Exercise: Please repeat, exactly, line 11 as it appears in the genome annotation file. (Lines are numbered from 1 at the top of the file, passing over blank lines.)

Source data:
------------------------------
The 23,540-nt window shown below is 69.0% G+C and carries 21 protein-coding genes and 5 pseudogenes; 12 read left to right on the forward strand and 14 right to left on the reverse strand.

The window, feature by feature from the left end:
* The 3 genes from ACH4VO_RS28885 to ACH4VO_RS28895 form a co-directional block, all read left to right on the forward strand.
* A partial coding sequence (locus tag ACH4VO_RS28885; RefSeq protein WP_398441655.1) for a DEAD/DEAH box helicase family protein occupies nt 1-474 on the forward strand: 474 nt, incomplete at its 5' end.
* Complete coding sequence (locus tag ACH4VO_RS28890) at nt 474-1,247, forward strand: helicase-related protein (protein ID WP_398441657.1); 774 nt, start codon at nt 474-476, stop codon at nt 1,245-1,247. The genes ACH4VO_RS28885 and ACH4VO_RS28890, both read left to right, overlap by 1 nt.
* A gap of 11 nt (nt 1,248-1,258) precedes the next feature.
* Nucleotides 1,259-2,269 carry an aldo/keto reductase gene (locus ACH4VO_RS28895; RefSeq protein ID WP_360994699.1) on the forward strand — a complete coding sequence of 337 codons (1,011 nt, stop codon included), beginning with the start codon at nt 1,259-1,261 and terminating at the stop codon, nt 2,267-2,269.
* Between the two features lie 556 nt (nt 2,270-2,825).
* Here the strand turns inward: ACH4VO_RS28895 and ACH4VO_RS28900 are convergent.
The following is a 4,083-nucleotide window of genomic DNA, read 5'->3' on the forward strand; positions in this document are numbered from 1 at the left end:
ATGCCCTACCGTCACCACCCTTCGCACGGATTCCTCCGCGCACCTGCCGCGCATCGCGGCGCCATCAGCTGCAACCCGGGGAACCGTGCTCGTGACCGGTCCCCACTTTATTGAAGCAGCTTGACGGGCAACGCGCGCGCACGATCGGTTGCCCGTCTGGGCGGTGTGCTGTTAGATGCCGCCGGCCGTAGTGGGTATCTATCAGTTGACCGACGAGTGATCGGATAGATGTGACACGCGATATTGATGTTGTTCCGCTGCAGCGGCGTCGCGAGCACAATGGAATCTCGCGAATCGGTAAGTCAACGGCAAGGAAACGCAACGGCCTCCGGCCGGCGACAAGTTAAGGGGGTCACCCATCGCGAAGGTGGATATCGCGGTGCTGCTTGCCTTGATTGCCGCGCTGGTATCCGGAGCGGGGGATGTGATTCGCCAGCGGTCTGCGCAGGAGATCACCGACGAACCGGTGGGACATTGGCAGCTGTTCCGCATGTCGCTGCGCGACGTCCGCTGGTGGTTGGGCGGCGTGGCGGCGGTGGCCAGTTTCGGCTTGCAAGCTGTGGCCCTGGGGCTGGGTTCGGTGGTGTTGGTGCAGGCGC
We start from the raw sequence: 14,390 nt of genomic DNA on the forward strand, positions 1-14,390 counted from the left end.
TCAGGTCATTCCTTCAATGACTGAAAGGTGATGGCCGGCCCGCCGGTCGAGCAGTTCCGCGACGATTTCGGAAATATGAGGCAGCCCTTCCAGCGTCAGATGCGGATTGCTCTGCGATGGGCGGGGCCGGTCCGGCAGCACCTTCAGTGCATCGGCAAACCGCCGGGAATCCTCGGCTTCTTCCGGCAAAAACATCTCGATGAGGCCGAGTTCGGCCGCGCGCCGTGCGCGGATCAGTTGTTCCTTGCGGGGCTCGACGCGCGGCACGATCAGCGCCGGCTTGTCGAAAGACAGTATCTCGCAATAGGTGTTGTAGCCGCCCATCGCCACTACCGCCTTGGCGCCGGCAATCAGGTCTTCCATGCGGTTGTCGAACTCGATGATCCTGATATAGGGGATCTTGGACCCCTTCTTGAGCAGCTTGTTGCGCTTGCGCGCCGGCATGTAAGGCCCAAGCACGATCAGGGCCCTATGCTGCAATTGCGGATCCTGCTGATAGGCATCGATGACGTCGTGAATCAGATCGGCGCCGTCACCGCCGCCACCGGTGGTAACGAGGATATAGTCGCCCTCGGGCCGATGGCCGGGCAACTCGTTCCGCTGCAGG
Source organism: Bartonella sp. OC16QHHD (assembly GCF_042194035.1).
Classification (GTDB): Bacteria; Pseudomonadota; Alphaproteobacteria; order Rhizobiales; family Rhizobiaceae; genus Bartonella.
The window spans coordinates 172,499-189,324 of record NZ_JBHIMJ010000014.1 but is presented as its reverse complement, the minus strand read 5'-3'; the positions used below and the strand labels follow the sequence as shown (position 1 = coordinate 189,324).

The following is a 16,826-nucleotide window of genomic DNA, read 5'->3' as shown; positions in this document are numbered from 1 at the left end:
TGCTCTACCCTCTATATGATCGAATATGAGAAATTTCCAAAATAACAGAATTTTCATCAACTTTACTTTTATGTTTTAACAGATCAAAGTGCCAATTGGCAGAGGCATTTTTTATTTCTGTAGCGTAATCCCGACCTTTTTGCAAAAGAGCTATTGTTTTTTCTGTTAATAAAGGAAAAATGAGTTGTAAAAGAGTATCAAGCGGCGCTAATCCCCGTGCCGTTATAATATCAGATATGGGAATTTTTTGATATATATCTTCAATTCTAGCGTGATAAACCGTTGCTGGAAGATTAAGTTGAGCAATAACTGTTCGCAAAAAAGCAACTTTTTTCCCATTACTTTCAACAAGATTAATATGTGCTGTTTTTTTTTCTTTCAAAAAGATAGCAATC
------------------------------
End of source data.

ATGCCCTACCGTCACCACCCTTCGCACGGATTCCTCCGCGCACCTGCCGCGCATCGCGGCGCCATCAGCTGCAACCCGGGGAACCGTGCTCGTGACCGGTCCCCACTTTATTGAAGCAGCTTGACGGGCAACGCGCGCGCACGATCGGTTGCCCGTCTGGGCGGTGTGCTGTTAGATGCCGCCGGCCGTAGTGGGTATCTATCAGTTGACCGACGAGTGATCGGATAGATGTGACACGCGATATTGATGTTGTTCCGCTGCAGCGGCGTCGCGAGCACAATGGAATCTCGCGAATCGGTAAGTCAACGGCAAGGAAACGCAACGGCCTCCGGCCGGCGACAAGTTAAGGGGGTCACCCATCGCGAAGGTGGATATCGCGGTGCTGCTTGCCTTGATTGCCGCGCTGGTATCCGGAGCGGGGGATGTGATTCGCCAGCGGTCTGCGCAGGAGATCACCGACGAACCGGTGGGACATTGGCAGCTGTTCCGCATGTCGCTGCGCGACGTCCGCTGGTGGTTGGGCGGCGTGGCGGCGGTGGCCAGTTTCGGCTTGCAAGCTGTGGCCCTGGGGCTGGGTTCGGTGGTGTTGGTGCAGGCGC